JLR hits speed-breakers in Chinese policy, Brexit

Vidya Ram London | Updated on August 01, 2018

JLR is facing a host of challenges due to the uncertainty around trading and tariff barriers

On Tuesday, Jaguar Land Rover (JLR) posted a pre-tax loss of £264 million for the quarter ended June. While the company said it expected trading to improve in the rest of the year, it focussed attention on the luxury brand, and whether it would continue to be the golden goose of Tata Motors that it has been.

JLR has long been cautioning the market about the potential impact of Brexit, but it was developments in China that it pointed to when it came to the latest figures. As part of the liberalisation agenda in China, import duties on vehicles were reduced from 25 per cent to 10 per cent on July 1, which led to consumers there delaying new purchases ahead of that change. “It was a big hit for them but it was a temporary hit,” says Professor David Bailey, professor of industry at Aston University.

In any other world, the liberalisation under way in China ought to be a plain vanilla positive for the company (beyond the July 1 date). But like all other global carmakers, JLR is facing a host of challenges surrounding the uncertainty around trading and tariff barriers, particularly between Europe, China and the US (important markets for JLR) kicked off by US President Donald Trump, as well as, of course, Brexit.

In early July, JLR issued its starkest warning — timed to be just ahead of the Prime Minister’s high profile Chequers summit —that a no-deal Brexit could cost the company more than £1.2 billion in profit each year, putting £80 billion of further investment and jobs at risk. The company is already set to expand production beyond Britain with its new plant in Slovakia, where the Land Rover Discovery is set to be produced. How much more production abroad will follow in its footsteps remains unclear.

CEO Ralf Speth pointed to Brexit on Tuesday, alongside the impact of uncertainty over diesel policy in Europe (and the UK in particular, where new stringent diesel taxes for older vehicles came into force earlier this year ), which has severely dented consumer appetite.

‘Perfect storm’

“It was a perfect storm,” says Ian Fletcher, principal analyst at IHS Automotive, of the conditions facing JLR in the quarter. He also pointed to the introduction of Europe’s new emissions testing procedure WLTP, which will come into force in September, and which has put additional pressures on carmakers — requiring them to re-test all vehicles to meet the new standards, as well as sell off stock that doesn’t meet the standards (potentially at a discounted rate).

While much impacting the is beyond its control, it is on diesel that JLR made one of its fundamental wrong calls, argues Bailey. “Certainly the government has made a mess of diesel policy, which has been all over the place, but JLR have been very slow in developing hybrids,” he says, explaining that the company instead put its focus on developing lighter vehicles (through the use of aluminium), and “ignored” the shift into electrification and hybrids, which had left the company among the “most exposed’ in Europe to the vagaries of increasingly punitive diesel policies. “They were far too slow to respond and they are taking a hit,” he says, recalling a conversation two years ago with a senior member of JLR management who had insisted that the focus on lighter vehicles was the right one.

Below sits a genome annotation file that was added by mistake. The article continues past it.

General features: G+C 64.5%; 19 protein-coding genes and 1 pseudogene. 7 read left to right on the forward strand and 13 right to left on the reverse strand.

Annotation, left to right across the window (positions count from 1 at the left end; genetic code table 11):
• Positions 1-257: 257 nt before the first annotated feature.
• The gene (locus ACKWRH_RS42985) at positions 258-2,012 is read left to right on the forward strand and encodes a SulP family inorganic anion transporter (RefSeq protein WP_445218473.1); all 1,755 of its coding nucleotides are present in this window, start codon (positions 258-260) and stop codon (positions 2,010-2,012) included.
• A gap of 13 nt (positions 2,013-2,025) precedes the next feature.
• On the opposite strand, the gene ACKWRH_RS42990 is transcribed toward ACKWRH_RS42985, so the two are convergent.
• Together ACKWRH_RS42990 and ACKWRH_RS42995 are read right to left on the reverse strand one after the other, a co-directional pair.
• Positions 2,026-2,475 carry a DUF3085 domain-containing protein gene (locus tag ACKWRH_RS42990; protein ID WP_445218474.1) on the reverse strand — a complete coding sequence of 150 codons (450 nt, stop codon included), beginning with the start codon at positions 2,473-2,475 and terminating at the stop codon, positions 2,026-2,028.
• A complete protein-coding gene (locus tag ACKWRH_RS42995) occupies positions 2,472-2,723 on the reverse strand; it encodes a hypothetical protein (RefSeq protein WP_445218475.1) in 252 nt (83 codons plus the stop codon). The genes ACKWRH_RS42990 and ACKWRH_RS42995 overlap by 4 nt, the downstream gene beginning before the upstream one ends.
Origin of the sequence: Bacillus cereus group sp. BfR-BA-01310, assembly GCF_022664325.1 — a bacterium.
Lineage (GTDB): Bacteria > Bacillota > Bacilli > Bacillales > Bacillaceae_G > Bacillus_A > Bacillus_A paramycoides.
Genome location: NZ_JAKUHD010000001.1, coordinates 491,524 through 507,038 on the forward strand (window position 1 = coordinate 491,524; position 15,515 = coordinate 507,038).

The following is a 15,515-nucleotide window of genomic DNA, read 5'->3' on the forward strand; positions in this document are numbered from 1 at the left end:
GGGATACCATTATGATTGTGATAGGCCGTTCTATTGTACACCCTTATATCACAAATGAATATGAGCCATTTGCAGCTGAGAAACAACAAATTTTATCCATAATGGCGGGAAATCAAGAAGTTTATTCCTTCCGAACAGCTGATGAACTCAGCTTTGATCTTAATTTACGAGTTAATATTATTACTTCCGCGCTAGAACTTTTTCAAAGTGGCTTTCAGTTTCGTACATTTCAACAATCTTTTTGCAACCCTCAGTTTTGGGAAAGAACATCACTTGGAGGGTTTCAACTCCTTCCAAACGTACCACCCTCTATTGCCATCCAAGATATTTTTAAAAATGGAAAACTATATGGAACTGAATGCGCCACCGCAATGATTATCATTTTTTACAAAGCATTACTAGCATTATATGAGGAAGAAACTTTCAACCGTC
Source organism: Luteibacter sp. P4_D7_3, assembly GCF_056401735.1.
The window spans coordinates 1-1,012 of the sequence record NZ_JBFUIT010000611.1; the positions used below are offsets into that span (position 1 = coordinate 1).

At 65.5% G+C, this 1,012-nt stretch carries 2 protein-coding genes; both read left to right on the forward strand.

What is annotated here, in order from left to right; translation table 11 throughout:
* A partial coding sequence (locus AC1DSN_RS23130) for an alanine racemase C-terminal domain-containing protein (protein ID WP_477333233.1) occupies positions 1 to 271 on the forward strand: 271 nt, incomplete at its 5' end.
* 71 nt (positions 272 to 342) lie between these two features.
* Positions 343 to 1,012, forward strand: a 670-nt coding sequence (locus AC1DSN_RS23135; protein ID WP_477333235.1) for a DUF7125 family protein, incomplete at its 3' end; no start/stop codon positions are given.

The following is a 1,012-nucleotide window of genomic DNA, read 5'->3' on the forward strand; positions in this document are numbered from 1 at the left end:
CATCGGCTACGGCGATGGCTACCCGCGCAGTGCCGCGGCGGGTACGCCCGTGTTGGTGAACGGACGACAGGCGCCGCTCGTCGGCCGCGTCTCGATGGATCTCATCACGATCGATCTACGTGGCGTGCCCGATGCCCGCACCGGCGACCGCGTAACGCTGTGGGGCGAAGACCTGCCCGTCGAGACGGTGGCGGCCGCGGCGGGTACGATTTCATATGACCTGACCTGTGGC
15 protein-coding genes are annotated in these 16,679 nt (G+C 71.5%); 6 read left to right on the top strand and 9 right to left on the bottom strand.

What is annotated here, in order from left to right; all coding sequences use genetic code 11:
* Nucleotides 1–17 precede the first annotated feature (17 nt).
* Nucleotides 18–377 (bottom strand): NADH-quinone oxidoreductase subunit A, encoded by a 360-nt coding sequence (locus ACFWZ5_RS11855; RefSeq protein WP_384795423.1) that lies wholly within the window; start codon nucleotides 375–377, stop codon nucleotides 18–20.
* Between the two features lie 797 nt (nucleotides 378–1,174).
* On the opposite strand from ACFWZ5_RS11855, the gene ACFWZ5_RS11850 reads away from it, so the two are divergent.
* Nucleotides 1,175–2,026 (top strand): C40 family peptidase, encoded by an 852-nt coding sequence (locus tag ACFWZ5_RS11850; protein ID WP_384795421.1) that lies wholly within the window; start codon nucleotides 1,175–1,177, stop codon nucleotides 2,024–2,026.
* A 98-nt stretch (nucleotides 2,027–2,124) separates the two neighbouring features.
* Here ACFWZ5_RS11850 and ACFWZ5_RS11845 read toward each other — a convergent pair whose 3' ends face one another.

“The shift away from diesel across Europe has been relatively sharp,” says Fletcher, pointing to the Volkswagen emissions scandal as the turning point that accelerated the push for change from policy makers. While the industry had begun to respond and change it was rather like “turning around a super tanker” and likely to take several years.

Many positives

However, there are many positives. The Jaguar I-Pace — the company’s first fully electric vehicle — has been welcomed by auto experts and the automotive media. “The products they have been producing are very strong,” says Fletcher, pointing to the Range Rover Velar and the I-Pace which he said was set to be a “great marketing tool” for the company, particularly as it had been brought to market ahead of similar products by competitors. “It’s the first proper electric premium vehicle beyond the Tesla,” he said.

Innovation of course can only do so much in a challenging global environment. “They have good management but it’s a small company, a quarter of the size of BMW and with limited resources,” says Bailey.

Of course, it’s easy to forget that Tata Motors faced very challenging circumstances when it first took JLR off Ford’s hands in 2008 for $2.3 billion. After facing scepticism about its ability to manage the iconic luxury brand, the financial crisis struck, sales at JLR plunged and Tata Motors reported a ₹2,510-crore loss in 2009, only for JLR to bounce back quickly, becoming Britain’s largest carmaker in 2016.

“I think there has been an element of over-optimism within the company,” says Fletcher. “They have ridden the tide as the markets were rising and there was strong demand for a premium demand. Now we are seeing them hit by headwinds and having to think about things like operational costs a bit harder, how the business is run and making choices. Now it’s going to be about directing investment appropriately and being clever about it,”. On this count, JLR had shown positive signs, including focussing on sharing between platforms and architecture which helped ensure plants were more flexible and helped cut costs, he says.

“Back in the financial crisis things were a lot worse — the crisis was terminal for some companies. The situation isn’t as bad as that now but what we are seeing is a need for massive investment in new technologies combined with the ability to deal with market shocks, and of course huge uncertainty,” says Bailey.

Published on August 01, 2018

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